Australian households are cutting back on subscription services and turning to free or cheaper ad-based content for entertainment, a new report has revealed, reports the ABC’s Liana Walker.
The Deloitte Media and Entertainment Consumer Insights annual report, released on Monday, shows how Australians are spending less across all generations as they feel the cost-of-living crunch.
On average, monthly spending on digital entertainment services such as Netflix or Binge has fallen from $62 to $57 per household across all generations: however, previous report data shows how different generations have increased and cut their spending.
ABC at risk of less Drama for lower costs
ABC may be facing a future of being “sidelined” by rising costs and streaming competition according to a former ABC Director of Television, reports TV Tonight.
Sandra Levy, an ABC Alumni Board Member, has penned an opinion piece for ABC Alumni which warns the costs of drama production could squeeze the public broadcaster making it harder and harder to air home-grown, high-quality drama.
“The average cost per hour of drama on the streamers is $3.3m while the ABC’s is less than $2m,” she writes.
Sam Mac taking break from Sunrise to focus on raising baby girl
Sunrise weather presenter Sam Mac has announced he’s taking a break from the show to focus on raising his baby girl, reports News Corp’s Lexie Cartwright.
The TV host, who first joined the Channel 7 breakfast program in 2016, welcomed his first child, daughter Margot, with partner Rebecca James in September last year. Since then, he’s boarded over 100 flights as part of his gig presenting the weather forecast, reporting live from different locations across the country.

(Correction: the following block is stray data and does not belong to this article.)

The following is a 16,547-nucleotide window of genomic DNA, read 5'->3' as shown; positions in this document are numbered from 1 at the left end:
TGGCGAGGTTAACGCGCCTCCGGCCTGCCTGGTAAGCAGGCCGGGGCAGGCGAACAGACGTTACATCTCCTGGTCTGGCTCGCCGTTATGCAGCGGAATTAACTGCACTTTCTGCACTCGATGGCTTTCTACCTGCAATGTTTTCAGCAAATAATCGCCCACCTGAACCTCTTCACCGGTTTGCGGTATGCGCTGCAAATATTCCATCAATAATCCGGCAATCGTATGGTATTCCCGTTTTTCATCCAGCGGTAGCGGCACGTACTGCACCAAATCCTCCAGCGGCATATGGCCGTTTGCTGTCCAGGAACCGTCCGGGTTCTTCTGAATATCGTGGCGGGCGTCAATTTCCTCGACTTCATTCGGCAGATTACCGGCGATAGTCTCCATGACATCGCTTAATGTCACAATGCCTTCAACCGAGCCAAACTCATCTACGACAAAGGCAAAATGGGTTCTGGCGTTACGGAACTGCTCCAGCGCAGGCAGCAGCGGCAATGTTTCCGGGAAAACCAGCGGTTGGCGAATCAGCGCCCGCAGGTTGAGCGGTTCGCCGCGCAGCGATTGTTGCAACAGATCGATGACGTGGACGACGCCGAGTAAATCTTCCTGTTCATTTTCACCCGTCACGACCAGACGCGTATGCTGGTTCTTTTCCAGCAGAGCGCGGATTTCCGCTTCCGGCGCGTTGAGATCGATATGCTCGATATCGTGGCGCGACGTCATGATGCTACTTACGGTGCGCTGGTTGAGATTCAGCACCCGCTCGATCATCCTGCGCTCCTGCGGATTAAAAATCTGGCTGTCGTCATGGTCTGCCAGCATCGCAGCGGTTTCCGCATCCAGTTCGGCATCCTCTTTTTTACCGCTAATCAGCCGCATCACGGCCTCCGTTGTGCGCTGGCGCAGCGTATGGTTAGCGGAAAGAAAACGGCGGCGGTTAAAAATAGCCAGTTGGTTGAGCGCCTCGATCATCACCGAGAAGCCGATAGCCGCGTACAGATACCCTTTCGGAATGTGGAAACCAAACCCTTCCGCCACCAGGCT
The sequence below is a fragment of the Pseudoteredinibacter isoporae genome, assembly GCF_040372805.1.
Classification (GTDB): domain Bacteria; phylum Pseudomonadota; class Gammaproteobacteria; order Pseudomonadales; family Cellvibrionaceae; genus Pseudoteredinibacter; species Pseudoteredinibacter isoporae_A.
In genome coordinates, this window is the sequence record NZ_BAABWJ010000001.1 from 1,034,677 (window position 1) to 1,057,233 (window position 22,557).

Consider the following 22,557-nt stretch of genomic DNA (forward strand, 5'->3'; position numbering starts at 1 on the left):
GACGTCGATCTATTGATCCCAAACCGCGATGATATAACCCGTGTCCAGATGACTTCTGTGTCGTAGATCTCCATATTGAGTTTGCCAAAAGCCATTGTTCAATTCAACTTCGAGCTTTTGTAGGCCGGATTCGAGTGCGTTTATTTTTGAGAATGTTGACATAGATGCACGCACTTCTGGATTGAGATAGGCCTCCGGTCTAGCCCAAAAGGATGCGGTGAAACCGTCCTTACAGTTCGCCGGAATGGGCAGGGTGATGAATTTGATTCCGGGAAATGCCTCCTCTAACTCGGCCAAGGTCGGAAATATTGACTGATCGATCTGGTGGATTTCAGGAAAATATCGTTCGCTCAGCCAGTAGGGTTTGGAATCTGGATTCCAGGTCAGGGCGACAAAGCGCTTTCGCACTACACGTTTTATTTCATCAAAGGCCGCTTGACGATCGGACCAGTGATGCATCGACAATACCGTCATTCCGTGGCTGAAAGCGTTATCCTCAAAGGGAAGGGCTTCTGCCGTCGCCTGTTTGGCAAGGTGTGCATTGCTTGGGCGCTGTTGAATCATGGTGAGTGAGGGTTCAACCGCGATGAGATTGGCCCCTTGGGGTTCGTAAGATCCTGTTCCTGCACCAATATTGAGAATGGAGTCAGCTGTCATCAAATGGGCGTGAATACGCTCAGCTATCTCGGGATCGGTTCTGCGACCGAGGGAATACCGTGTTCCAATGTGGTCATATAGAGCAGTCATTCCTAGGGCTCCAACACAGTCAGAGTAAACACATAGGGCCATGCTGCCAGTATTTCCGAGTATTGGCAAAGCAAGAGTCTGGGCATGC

But now he’s ready to help out with domestic duties while Rebecca, a stylist, returns to the workforce.
The Block 2023 winners share secret behind their big win
This year’s winners of The Block have shared the secret behind how they secured their big win, reports News Corp’s Joshua Haigh.
Steph and Gian walked away winners after selling their property on Charming Street for a whopping $1.65 million over reserve. Following their win, Steph and Gian have revealed the surprising strategy behind their showstopping win, and it turns out the pair were playing the long game.
“When we got the call that we were on The Block in February, the first thing we did, I think three days later, we called Tom Spanos our auctioneer,” they told the Daily Mail.
Horse racing fans left furious after TV coverage missed photo finish of main Derby Day race
Horse racing fans were left furious on Derby Day when Network Ten’s affiliate broadcaster Southern Cross Austereo cut to an ad break with just hundreds of metres to go in the main race and before the photo finish had been decided, reports The Australian’s Sophie Elsworth.
Ten has a five-year broadcast deal with the Victoria Racing Club that ends this year and it holds rights to the Melbourne Cup Carnival including Derby Day, Melbourne Cup, Oaks Day and Stakes Day.
SCA uses the provider NPC Media to facilitate its racing broadcasts. An NPC Media spokesman said it had, “made the unfortunate error of switching to an ad break” on Saturday afternoon when the main race result was still unfolding.